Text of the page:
Sponsored feature: Mad Crab Productions & Eckz Productions LLC
Sutherland is a new atmospheric horror film written and directed by Corbin Rowell and produced by Xavier Velasquez. The film was a finalist for Best Cinematography at the recent Montreal Independent Film Festival.
After a night out with friends, a young couple spends the rest of the evening at an old farmhouse, but someone – or something – is watching them.
A Q&A with writer and director Corbin Rowell
Congratulations on your upcoming horror short Sutherland. First off, how did you come up with the concept of the film?
Sutherland was really a conglomerate of different inspirations ranging from films, real life stories, video games, and my own innate fears. My friend, co-producer, and cinematographer, Xavier Velasquez, had another film project that fell through, but still had the dates on the calendar to shoot something. So he tasked me with conceiving a short film we could shoot in 5 days. At the time, I recently played Resident Evil 7: Biohazard, and I just absolutely loved the farmhouse horror aesthetic to that game. There’s a character in that game who is always watching you, hiding in plain sight, and that was something I wanted to include in the film. Another big inspiration in regards to the farmhouse setting was M. Night Shyamalan’s film Signs. So my brain started with that eerie setting in mind and went crazy, incorporating elements from real paranormal stories I heard in the Unsolved Mysteries podcast as well as exploring one of my greatest fears, which is being watched inside your home. While ghosts, aliens, demons, and all that can be considered fictional… anyone can be outside your home watching you, and you may never know it. That thought has always scared me to my core. Your home is supposed to be your safe space – your place to decompress, spend time with family, rest & recharge, etc. The thought of not being comfortable in your own home because you know someone is outside watching you is unsettling, and that’s the essence of what Sutherland is about. When you watch this film, you’re gonna be checking over your shoulder, closing the blinds, and drawing your window curtains.
The thought of not being comfortable in your own home because you know someone is outside watching you is unsettling, and that’s the essence of what Sutherland is about.
The film has a great atmosphere and you can really feel a presence closing in on the two main characters. Were you inspired by any other invasion horror films when making Sutherland?
Absolutely. My biggest inspirations for this film would be M. Night Shyamalan’s Signs (although it’s probably not technically an invasion film, but it’s a similar setting), Disturbia, and Hush, the latter of which is one of my favorite horror films ever made. These movies all have this theme of some threat on the outside trying to get inside. We’re viewing these films almost entirely through the eyes of the characters inside the home, which makes it way more immersive. As the viewers, we are in that home with them trying to survive, and it just feels real. And that’s the route I wanted to take with Sutherland. The entire film is from the perspective of the couple inside the farmhouse, and we get to experience everything they do in real time.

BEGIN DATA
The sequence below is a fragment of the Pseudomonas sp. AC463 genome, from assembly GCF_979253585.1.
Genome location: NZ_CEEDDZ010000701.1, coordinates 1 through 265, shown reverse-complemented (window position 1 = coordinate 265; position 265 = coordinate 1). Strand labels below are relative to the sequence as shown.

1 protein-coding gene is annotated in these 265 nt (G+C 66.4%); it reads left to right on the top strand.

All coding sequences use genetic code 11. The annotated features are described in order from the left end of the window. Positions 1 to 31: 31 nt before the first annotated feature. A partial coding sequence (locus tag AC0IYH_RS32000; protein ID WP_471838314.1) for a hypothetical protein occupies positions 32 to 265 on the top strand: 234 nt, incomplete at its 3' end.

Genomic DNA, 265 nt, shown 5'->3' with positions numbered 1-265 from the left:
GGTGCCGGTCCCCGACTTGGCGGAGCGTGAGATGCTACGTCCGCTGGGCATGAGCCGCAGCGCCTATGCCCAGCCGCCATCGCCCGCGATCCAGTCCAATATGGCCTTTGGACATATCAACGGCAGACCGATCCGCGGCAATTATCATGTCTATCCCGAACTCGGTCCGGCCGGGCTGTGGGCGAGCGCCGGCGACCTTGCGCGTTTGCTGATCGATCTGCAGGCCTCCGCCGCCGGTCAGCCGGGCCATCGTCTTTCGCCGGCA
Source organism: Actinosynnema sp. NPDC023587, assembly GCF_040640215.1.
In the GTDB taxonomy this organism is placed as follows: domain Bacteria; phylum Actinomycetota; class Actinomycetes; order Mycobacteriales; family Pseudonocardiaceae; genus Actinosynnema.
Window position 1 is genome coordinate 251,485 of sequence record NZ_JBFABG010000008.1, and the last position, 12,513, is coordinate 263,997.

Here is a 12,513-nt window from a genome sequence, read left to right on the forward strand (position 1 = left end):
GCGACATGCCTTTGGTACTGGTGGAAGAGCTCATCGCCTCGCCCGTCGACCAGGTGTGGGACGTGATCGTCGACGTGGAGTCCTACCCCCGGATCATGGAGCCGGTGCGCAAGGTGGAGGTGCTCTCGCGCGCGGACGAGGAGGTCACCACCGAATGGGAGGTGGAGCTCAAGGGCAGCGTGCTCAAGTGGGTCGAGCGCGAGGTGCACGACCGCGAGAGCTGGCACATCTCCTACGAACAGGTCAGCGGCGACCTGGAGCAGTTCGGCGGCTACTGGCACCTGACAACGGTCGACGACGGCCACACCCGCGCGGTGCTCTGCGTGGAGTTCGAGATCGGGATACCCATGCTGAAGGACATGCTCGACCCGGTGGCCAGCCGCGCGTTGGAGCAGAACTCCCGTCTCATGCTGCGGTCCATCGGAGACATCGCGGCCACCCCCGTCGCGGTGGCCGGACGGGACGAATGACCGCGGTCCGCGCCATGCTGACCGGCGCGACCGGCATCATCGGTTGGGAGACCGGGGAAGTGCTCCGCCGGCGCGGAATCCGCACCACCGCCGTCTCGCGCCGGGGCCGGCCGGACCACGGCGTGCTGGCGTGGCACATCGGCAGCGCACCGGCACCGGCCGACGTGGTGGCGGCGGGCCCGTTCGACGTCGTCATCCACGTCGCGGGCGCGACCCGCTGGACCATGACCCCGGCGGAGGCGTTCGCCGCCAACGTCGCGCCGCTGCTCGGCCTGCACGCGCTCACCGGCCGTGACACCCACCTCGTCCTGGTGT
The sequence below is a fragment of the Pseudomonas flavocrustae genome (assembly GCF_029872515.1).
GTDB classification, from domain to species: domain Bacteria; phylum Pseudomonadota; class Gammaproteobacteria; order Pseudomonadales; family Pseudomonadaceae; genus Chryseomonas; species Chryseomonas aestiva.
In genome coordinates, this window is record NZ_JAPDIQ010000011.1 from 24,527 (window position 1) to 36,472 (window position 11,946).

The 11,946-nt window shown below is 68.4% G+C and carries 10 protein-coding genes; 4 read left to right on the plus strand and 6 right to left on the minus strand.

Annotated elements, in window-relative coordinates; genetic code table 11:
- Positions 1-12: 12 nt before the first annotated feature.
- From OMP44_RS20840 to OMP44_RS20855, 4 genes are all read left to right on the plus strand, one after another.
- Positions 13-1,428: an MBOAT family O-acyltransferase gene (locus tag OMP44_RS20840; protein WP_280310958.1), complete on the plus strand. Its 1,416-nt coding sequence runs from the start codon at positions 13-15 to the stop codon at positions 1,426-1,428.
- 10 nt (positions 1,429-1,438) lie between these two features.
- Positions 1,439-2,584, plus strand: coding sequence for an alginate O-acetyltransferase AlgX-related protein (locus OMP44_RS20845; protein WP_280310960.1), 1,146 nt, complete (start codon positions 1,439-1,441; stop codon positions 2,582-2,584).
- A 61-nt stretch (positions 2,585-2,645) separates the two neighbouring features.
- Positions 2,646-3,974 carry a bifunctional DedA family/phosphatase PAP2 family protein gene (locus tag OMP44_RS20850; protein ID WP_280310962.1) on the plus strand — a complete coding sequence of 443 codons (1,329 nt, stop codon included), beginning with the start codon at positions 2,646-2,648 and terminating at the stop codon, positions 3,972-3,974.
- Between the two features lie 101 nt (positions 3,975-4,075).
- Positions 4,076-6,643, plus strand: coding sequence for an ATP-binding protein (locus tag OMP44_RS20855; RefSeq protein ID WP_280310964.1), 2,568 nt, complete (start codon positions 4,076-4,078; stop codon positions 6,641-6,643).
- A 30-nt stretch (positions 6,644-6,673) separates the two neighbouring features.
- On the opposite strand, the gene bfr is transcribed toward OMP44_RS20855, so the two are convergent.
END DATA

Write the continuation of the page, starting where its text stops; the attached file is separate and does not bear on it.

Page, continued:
The creepy old farmhouse is a big part of the film. How did you scout the location?
It’s my grandparents’ house in Sutherland, VA – Pleasant Level. I knew when I started conceptualizing this film having a farmhouse setting, I HAD to use their home. Some believe it’s haunted, since parts of their home are over 200 years old. It was used as a Union hospital during the Battle of Sutherland’s Station in 1865. Many people have died in their yard and around that home, and there have been guests that claimed it’s haunted. In fact, Xavier’s girlfriend said she felt a presence upstairs in one of the bedrooms. We even had our lead actress Christine Oswald get locked in another bedroom upstairs… twice. The door didn’t have a handle and it wouldn’t open, so she yelled for help, but no one heard her. She eventually got out on her own though haha! Poor thing. I brought her to my grandparents’ house to shoot a horror film, and some ghost was probably messing around with her, locking her in rooms and such. Or maybe it was a faulty door… but I like the ghost explanation better. Another great thing is we didn’t have to dress the set. We added one picture for the film, and that was it. The home was already furnished with historical memorabilia, which provided an awesome visual backdrop. The house itself is a character in Sutherland, and I was truly grateful that my grandparents allowed me to use it!
What was your biggest challenge during the filmmaking process?
Probably lighting and the tracking shots. Xavier and I wanted to shoot wide and have a lot of panning shots in order to further engage the viewers and showcase the farmhouse. And when you shoot on a wide lens, it becomes a challenge to hide the lights. We also had several tracking shots, which took a lot of time and prep work. We visited my grandparents’ house twice before the actual shoot, and we “shot” the film with stand-ins so we could get an idea of what we wanted and how to maneuver with the Steadicam rig. It was quite a process, but it was a ton of fun. Other than that, the shoot itself was mostly smooth sailing.
Where can horror fans watch the film once it’s released?
Sutherland will be available on my YouTube channel where I post all of my films: Mad Crab. It’s currently in the festival circuit, but we’d like to hold some private screenings in the Richmond area and eventually release it publicly in either the spring or summer.
Follow Sutherland on Instagram.